Nduduzo Tshuma, Political Editor
PRESIDENT Mnangagwa leaves for Uganda today for that country’s 57th Independence Day celebrations to be held in Sironko District, about 211 kilometres from the capital, Kampala, tomorrow.
The President was invited by his Ugandan counterpart President Yoweri Museveni to attend the celebrations as a special guest.
The celebrations are held under the theme: “Consolidation of National Unity, Security, Freedom and Prosperity.”
Uganda gained its independence from Britain on October 9, 1962.
Deputy Chief Secretary to the President and Cabinet Mr George Charamba, who is also the Presidential spokesperson, confirmed the invitation.
“The President was invited to Uganda as a special guest to the country on their National Day,” said Mr Charamba.
Last Tuesday, the Ugandan Minister of Presidency Esther Mbayo said Presidents Museveni and Mnangagwa will also use the time to discuss areas of cooperation between the two countries.
“President of Uganda, General Yoweri Kaguta Museveni will be the chief guest and he has invited another special guest, His Excellency Emmerson Mnangagwa, the President of Zimbabwe to grace the occasion,” she said.
President Museveni visited Zimbabwe in April this year to officially open the 60th edition of the Zimbabwe International Trade Fair (ZITF) in Bulawayo.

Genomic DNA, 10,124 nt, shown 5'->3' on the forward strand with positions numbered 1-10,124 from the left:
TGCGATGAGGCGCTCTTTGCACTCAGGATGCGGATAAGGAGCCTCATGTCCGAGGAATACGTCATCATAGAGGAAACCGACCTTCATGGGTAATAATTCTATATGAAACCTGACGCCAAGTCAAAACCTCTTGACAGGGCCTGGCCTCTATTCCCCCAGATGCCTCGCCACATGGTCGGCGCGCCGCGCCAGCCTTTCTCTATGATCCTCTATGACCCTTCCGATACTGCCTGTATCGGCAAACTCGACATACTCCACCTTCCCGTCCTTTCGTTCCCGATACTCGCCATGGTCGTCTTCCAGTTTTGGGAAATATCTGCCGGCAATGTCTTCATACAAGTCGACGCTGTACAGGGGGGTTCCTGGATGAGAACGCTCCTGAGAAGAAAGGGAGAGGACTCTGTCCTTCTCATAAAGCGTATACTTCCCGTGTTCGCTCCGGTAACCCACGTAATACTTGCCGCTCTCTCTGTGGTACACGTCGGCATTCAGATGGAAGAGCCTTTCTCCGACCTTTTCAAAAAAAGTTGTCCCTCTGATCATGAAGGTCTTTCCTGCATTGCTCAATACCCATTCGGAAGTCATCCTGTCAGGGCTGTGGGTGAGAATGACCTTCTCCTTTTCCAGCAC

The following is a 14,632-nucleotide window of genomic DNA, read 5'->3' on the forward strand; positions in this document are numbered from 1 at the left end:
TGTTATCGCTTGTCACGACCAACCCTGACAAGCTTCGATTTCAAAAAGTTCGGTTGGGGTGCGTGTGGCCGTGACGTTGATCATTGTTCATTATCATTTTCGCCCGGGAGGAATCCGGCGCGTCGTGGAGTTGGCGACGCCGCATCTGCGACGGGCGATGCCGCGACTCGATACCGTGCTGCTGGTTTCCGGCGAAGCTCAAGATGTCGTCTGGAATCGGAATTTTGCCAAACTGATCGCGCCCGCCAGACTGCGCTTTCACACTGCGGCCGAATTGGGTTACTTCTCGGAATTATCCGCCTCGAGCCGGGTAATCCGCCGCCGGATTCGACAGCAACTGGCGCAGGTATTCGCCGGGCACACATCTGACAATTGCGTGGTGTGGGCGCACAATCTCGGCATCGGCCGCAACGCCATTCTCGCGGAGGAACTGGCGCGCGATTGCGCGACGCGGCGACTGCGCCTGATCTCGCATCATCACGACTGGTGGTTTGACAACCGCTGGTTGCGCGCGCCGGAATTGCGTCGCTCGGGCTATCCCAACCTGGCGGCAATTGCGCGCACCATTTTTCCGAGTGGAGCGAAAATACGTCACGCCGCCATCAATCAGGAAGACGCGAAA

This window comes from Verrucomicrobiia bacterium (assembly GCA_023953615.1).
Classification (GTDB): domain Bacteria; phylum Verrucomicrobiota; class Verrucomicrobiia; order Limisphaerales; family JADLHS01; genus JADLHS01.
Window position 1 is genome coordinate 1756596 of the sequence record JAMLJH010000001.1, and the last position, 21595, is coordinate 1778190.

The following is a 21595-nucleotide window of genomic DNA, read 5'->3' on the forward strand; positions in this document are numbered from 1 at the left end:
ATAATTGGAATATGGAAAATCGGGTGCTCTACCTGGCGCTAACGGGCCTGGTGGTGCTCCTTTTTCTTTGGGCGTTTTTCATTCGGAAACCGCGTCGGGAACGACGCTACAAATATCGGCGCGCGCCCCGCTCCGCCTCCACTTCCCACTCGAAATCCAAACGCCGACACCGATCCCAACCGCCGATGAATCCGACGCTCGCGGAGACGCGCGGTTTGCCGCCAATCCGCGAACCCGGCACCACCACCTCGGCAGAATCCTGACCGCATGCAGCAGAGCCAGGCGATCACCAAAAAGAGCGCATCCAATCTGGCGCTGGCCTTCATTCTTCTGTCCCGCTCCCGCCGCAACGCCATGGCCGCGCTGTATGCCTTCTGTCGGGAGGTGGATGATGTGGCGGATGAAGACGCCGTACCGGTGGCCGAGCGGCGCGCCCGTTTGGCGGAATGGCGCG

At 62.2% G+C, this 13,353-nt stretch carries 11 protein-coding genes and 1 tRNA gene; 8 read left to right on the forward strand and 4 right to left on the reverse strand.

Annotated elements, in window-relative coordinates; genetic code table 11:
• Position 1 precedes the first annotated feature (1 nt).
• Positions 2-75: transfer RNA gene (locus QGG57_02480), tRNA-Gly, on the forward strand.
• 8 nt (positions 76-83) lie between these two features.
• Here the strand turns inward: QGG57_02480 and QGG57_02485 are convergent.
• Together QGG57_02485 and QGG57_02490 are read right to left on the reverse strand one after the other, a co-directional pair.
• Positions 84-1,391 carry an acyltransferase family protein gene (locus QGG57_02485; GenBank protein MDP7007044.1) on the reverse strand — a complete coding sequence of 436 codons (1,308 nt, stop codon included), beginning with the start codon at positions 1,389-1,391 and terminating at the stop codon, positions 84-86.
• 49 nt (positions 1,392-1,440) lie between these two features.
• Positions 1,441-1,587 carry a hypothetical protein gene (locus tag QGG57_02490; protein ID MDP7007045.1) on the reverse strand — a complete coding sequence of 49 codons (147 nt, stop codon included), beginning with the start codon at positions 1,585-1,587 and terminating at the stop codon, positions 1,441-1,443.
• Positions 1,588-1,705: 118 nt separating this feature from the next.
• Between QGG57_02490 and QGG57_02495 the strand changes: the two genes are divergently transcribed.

In his address, President Museveni said Ugandans and Zimbabweans are one people, saluting the latter for remaining in charge of their country 39 years after attaining independence, despite economic setbacks.
He exhibited deep knowledge of the country’s history and revealed how he worked with Zanu-PF and former ZAPU cadres, alongside other revolutionary movements in the Southern African region to intensify liberation war efforts against colonialism.
He paid tribute to President Mnangagwa for inviting him to officiate at ZITF, saying this year’s prime trade showcase was a special anniversary for his earlier visit in 1989 when he was also guest of honour at the same event.
“I was here in 1989, exactly 30 years ago, so it’s an anniversary for being here,” said President Museveni.
“I am not a stranger to Zimbabwe, I have worked with Zanu-PF and other liberation movements in Dar es Salaam, Frelimo, ANC, MPLA, PAC, ZAPU in the 1960s and indeed in 1968 with the group of students some of whom were coming from Zimbabwe.
“I want to salute the people of Zimbabwe for their struggle. The struggle here was not easy.”
President Museveni also took a swipe against the West for imposing illegal sanctions against Zimbabwe which he blamed for frustrating the country’s economic recovery efforts.
“On behalf of Uganda, I want to condemn the sanctions imposed on Zimbabwe for such a long time. This idea of sanctions is cowardice,” said President Museveni.
“Why do you put sanctions if somebody is wrong? Leave him! He will be failed by the mistakes. Why do you have to put sanctions if you know you are right and somebody is wrong? That means you are not sure that one is wrong?
“Otherwise if you are sure that this one is wrong, why don’t you let him say by his own mistakes.”